Alcohol and drug use exists on a spectrum that traverses from social, experimental or short-term use that does not cause harm to chronic, dependent abuse of substances that has potential to cause serious and damaging consequences.
An addiction does not form overnight. It is the result of a prolonged process or progression of repeated and growing dependence and overuse that gradually changes how an individual views their alcohol or drug use, along with the demonstrated changes to behavior, habits and conduct.
Loved ones and those in close daily contact are in the best position to gauge changes in behaviors, physical attributes and attitudes that are a result of someone who has shifted into increasingly dangerous zones because of substance abuse that might require intervention or treatment. Addiction is a disease that can be treated, and recognizing the warning signs or red flags can make all the difference in helping a loved one receive the help they need.
- Consuming more alcohol to achieve desired sense of euphoria or relief of stress
- Increase in taking more medication to relieve pain or deal with anxiety
- Mood swings
- Unexplained change in personality or attitude
- Sleeping patterns
- Irritability, depression, anxiety
- Eating habits
- Lack of motivation
- Marked or unexplained changes in appearance
- Sudden weight loss or gain
- Inertia or dullness
- Poor hygiene
- Bloodshot or glassy eyes
- Frequent bouts of nausea, vomiting, flu-type symptoms
- Shakes or tremors
- Increased fighting or problems at work
- Loss of interest in family or friends
- Isolation or distancing behavior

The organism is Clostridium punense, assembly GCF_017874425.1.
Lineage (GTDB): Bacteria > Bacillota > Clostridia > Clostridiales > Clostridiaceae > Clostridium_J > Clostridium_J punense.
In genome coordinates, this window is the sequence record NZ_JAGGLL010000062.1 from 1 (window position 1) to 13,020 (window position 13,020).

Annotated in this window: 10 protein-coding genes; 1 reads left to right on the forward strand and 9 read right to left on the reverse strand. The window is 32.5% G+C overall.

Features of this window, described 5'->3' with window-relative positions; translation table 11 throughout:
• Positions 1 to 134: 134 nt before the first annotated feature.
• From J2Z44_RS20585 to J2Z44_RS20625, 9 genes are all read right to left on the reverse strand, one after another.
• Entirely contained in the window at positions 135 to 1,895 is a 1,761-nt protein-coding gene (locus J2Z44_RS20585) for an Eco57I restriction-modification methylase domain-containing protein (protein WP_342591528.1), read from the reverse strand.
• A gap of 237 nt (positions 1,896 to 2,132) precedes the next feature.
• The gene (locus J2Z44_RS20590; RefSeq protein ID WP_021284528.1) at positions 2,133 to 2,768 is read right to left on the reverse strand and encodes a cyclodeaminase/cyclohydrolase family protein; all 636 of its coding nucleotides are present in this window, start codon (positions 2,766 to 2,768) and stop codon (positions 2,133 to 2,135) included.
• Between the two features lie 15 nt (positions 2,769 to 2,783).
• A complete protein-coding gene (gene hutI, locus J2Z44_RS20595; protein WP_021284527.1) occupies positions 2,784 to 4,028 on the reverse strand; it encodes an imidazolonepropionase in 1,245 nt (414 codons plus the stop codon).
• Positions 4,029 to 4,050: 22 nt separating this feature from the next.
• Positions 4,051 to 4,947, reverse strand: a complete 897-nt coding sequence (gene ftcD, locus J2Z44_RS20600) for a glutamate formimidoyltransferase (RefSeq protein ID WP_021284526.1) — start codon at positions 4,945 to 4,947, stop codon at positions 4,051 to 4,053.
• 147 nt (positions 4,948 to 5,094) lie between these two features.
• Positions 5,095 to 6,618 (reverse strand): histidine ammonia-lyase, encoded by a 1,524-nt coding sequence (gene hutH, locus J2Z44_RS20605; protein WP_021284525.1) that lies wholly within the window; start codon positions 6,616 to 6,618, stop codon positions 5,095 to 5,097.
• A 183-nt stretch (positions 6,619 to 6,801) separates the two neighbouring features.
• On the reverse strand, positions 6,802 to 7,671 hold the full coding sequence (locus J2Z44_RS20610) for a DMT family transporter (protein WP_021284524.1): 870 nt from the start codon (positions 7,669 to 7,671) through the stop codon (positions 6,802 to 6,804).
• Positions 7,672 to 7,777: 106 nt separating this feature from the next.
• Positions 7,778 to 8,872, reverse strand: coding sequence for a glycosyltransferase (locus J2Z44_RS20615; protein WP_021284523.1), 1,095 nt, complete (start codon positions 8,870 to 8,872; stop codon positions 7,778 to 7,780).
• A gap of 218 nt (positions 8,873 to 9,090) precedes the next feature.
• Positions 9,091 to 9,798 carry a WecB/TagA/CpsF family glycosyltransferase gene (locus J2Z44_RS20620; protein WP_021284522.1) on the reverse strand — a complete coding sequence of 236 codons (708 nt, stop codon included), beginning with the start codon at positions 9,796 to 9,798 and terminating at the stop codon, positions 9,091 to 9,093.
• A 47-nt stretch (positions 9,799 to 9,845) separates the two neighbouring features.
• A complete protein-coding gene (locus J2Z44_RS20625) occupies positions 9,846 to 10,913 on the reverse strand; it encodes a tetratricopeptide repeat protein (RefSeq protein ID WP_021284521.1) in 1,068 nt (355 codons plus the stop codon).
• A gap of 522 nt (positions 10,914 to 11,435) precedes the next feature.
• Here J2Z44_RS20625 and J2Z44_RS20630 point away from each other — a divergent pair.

- Changes to group and individual relationships that foster alcohol and drug use
- Avoiding familiar and close friends to diminish or hide substance use
- Lack of participation in hobbies or activities once enjoyed by the individual
- Increased debt
- Loss of income from work
- Additional legal or healthcare fees associated with substance use
- Stealing money
- Driving under the influence
- Frequenting unsafe places
Many of these warning signs are commonly linked, and the degree of intensity may vary depending on how long alcohol or drug dependence has been taking place. If you recognize that your loved one is no longer able to control consumption or is experiencing increased negative behavioral, physical or social problems, it may be time to research treatment options to discuss and explore with your family member or close friend.
You may encounter resistance, but initiating dialogue may well open the door to solutions that bring relief and remedy for a loved one’s issue with substance use disorder.
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